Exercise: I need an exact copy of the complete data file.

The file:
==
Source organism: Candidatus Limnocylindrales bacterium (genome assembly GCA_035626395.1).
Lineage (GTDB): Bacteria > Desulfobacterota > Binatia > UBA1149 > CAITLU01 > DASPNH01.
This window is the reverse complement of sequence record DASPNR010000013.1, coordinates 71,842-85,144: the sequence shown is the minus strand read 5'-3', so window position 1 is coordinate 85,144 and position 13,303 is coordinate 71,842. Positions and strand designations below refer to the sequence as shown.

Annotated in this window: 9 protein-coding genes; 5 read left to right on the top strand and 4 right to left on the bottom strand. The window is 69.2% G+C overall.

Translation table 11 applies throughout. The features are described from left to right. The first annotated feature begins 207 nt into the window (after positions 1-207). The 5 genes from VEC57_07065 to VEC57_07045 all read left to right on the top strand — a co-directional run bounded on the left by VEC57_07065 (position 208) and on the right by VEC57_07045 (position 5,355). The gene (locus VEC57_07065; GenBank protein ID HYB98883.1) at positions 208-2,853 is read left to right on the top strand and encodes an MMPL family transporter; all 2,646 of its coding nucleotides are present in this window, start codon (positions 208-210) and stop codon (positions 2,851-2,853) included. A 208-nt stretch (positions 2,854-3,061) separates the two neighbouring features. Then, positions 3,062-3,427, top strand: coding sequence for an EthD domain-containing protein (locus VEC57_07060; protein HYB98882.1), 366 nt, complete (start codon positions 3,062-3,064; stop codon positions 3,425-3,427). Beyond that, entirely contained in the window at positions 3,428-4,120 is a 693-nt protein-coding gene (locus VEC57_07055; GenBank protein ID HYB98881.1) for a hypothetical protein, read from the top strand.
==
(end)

Source organism: Candidatus Limnocylindrales bacterium (genome assembly GCA_035626395.1).
Lineage (GTDB): Bacteria > Desulfobacterota > Binatia > UBA1149 > CAITLU01 > DASPNH01.
This window is the reverse complement of sequence record DASPNR010000013.1, coordinates 71,842-85,144: the sequence shown is the minus strand read 5'-3', so window position 1 is coordinate 85,144 and position 13,303 is coordinate 71,842. Positions and strand designations below refer to the sequence as shown.

Annotated in this window: 9 protein-coding genes; 5 read left to right on the top strand and 4 right to left on the bottom strand. The window is 69.2% G+C overall.

Translation table 11 applies throughout. The features are described from left to right. The first annotated feature begins 207 nt into the window (after positions 1-207). The 5 genes from VEC57_07065 to VEC57_07045 all read left to right on the top strand — a co-directional run bounded on the left by VEC57_07065 (position 208) and on the right by VEC57_07045 (position 5,355). The gene (locus VEC57_07065; GenBank protein ID HYB98883.1) at positions 208-2,853 is read left to right on the top strand and encodes an MMPL family transporter; all 2,646 of its coding nucleotides are present in this window, start codon (positions 208-210) and stop codon (positions 2,851-2,853) included. A 208-nt stretch (positions 2,854-3,061) separates the two neighbouring features. Then, positions 3,062-3,427, top strand: coding sequence for an EthD domain-containing protein (locus VEC57_07060; protein HYB98882.1), 366 nt, complete (start codon positions 3,062-3,064; stop codon positions 3,425-3,427). Beyond that, entirely contained in the window at positions 3,428-4,120 is a 693-nt protein-coding gene (locus VEC57_07055; GenBank protein ID HYB98881.1) for a hypothetical protein, read from the top strand.